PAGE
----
Neurobiological Basis of Hypersexuality (2016)
COMMENTS: While a good overview, it omitted many of the studies collected on this page: Brain Studies on Porn Users. Perhaps the paper was submitted prior to the studies publication. In addition, the review doesn't separate "hypersexuality" from internet porn addiction. That said, the conclusion is pretty clear:
"Taken together, the evidence seems to imply that alterations in the frontal lobe, amygdala, hippocampus, hypothalamus, septum, and brain regions that process reward play a prominent role in the emergence of hypersexuality. Genetic studies and neuropharmacological treatment approaches point at an involvement of the dopaminergic system."
- * University Clinic Hamburg-Eppendorf, Clinic and Polyclinic for Psychiatry and Psychotherapy, Hamburg, Germany
- † Center for Lifespan Psychology, Max Planck Institute for Human Development, Berlin, Germany
Available online 31 May 2016
Until now, hypersexuality has not found entry into the common diagnostic classification systems. However it is a frequently discussed phenomenon consisting of excessive sexual appetite that is maladaptive for the individual. Initial studies investigated the neurobiological underpinnings of hypersexuality, but current literature is still insufficient to draw unequivocal conclusions. In the present review, we summarize and discuss findings from various perspectives: neuroimaging and lesion studies, studies on other neurological disorders that are sometimes accompanied by hypersexuality, neuropharmacological evidence, genetic as well as animal studies. Taken together, the evidence seems to imply that alterations in the frontal lobe, amygdala, hippocampus, hypothalamus, septum, and brain regions that process reward play a prominent role in the emergence of hypersexuality. Genetic studies and neuropharmacological treatment approaches point at an involvement of the dopaminergic system.
Keywords: Sex addiction; Compulsive sexual behavior; Hypersexuality; Excessive nonparaphilic sexual behavior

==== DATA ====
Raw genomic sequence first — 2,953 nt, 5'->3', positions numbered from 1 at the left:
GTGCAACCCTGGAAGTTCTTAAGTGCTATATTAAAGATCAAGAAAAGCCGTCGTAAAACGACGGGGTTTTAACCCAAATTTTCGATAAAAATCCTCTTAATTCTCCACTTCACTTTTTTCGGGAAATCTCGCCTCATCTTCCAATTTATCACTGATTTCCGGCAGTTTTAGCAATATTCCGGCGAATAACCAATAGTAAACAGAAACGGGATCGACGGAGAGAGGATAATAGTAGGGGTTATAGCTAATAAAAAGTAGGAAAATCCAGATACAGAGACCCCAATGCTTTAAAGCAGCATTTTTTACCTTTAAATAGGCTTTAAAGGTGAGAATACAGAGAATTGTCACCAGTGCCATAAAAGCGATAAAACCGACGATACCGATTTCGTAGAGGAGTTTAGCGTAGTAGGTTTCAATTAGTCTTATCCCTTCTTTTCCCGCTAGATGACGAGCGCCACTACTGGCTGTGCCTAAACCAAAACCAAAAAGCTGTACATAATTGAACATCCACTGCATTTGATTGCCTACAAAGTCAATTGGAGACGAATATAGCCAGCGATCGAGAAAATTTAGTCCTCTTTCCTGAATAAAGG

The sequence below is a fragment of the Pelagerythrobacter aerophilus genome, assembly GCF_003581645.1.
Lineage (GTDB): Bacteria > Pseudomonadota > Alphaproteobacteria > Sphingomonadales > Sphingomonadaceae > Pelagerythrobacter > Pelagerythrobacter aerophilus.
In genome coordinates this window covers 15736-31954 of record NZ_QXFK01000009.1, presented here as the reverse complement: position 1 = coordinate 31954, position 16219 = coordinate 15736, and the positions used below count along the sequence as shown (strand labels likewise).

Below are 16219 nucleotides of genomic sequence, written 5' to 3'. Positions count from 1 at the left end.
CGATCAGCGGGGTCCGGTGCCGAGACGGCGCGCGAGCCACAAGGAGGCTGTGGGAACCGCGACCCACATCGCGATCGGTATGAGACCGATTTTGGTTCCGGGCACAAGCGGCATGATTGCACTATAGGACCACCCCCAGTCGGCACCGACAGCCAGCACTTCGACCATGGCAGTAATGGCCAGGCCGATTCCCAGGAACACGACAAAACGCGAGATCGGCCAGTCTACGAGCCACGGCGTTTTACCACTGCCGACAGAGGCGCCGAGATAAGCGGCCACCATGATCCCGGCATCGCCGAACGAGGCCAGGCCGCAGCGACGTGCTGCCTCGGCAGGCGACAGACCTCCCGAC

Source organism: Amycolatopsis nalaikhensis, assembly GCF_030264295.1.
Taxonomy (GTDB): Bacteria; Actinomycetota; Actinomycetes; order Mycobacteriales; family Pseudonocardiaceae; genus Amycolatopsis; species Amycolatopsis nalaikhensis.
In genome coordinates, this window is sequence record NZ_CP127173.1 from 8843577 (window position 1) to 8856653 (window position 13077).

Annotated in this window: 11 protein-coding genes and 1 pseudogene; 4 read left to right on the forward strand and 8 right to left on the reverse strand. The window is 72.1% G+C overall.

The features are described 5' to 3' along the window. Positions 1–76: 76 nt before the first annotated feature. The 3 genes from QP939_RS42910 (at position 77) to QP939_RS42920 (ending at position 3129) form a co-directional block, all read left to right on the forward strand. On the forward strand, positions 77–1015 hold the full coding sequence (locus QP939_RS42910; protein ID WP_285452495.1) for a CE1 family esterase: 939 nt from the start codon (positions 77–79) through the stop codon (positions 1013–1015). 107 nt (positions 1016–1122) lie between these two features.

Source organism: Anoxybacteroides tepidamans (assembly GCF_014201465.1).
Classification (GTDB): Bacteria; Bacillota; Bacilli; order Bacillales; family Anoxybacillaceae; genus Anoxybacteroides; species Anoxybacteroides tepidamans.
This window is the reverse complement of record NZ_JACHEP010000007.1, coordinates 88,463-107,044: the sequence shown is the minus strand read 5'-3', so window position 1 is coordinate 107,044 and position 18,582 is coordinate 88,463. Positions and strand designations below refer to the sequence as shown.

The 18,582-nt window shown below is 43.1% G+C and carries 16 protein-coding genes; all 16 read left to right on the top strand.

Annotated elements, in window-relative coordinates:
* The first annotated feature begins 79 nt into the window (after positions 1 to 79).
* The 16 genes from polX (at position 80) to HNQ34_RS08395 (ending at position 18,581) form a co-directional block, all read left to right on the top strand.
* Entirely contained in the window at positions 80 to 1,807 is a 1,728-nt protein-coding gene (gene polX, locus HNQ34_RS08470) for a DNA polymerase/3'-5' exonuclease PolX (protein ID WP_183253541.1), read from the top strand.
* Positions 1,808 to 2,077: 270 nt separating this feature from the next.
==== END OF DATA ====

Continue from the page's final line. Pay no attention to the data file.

A FEW EXCERPTS
4. NEUROIMAGING CORRELATES OF HYPERSEXUALITY
Multiple studies have investigated the neural correlates of sexual arousal in response to visual erotic stimuli in comparison to neutral stimuli using functional magnetic resonance imaging (fMRI). In a meta-analysis on multiple neuroimaging studies investigating brain responses to visual erotic cues conducted in male heterosexuals, we found convergence across studies in BOLD activation in several regions including hypothalamus, thalamus, amygdala, anterior cingulate gyrus (ACC), insula, fusiform gyrus, precentral gyrus, parietal cortex, and occipital cortex (Kuhn & Gallinat, 2011a) (Fig. 1). In studies that reported brain responses associated with a physiological marker of sexual arousal (eg, penile tumescence), we found consistent activation across studies in hypothalamus, thalamus, bilateral insula, ACC, postcentral gyrus, and occipital gyrus. Lateral frontal cortex Medial frontal cortex Temporal cortex Anterior cingulate cortex Cuadate Thalamus Amygdala Hippocampus Insula Nucleus accumbens Hypothalamus. Fig. 1 Regions potentially involved in hypersexual behaviors (septum not shown).
In studies in which brain activity was monitored during orgasm for men and women, activation was reported in dopaminergic pathways originating from the ventral tegmentum (VTA) (Holstege et al., 2003) to the nucleus accumbens (Komisaruk et al., 2004; Komisaruk, Wise, Frangos, Birbano, & Allen, 2011). Activity was also observed in cerebellum and the ACC (Holstege et al., 2003; Komisaruk et al., 2004, 2011). In women only, frontal cortical brain activation was observed during orgasm (Komisaruk & Whipple, 2005). In a cue-reactivity study on cocaine-addicted patients, individuals were presented with visual cues related to either cocaine or sex (Childress et al., 2008). Interestingly, the results revealed similar brain regions to be activated during drug-related and sex-related cues located in the reward network and the limbic system, namely in VTA, amygdala, nucleus accumbens, orbitofrontal, and insular cortex. Others have remarked a similarity in the cerebral activation profile in response to sexual stimuli and love and attachment (Frascella, Potenza, Brown, & Childress, 2010).